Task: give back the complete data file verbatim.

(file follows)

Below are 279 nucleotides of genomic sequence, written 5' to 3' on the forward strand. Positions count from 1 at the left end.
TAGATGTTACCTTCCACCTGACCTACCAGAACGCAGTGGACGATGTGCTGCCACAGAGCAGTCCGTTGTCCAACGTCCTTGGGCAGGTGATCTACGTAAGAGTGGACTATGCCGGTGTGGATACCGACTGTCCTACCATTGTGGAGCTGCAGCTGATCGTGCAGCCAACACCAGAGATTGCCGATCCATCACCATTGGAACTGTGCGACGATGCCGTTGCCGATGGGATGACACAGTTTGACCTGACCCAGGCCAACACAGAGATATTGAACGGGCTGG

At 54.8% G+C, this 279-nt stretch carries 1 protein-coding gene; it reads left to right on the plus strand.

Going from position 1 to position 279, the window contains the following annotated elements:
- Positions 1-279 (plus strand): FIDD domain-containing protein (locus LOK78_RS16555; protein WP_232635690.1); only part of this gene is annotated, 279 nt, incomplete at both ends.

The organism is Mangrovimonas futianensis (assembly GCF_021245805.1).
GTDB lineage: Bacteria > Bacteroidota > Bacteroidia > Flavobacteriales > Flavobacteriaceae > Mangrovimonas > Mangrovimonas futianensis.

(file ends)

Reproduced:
Below are 279 nucleotides of genomic sequence, written 5' to 3' on the forward strand. Positions count from 1 at the left end.
TAGATGTTACCTTCCACCTGACCTACCAGAACGCAGTGGACGATGTGCTGCCACAGAGCAGTCCGTTGTCCAACGTCCTTGGGCAGGTGATCTACGTAAGAGTGGACTATGCCGGTGTGGATACCGACTGTCCTACCATTGTGGAGCTGCAGCTGATCGTGCAGCCAACACCAGAGATTGCCGATCCATCACCATTGGAACTGTGCGACGATGCCGTTGCCGATGGGATGACACAGTTTGACCTGACCCAGGCCAACACAGAGATATTGAACGGGCTGG

At 54.8% G+C, this 279-nt stretch carries 1 protein-coding gene; it reads left to right on the plus strand.

Going from position 1 to position 279, the window contains the following annotated elements:
- Positions 1-279 (plus strand): FIDD domain-containing protein (locus LOK78_RS16555; protein WP_232635690.1); only part of this gene is annotated, 279 nt, incomplete at both ends.

The organism is Mangrovimonas futianensis (assembly GCF_021245805.1).
GTDB lineage: Bacteria > Bacteroidota > Bacteroidia > Flavobacteriales > Flavobacteriaceae > Mangrovimonas > Mangrovimonas futianensis.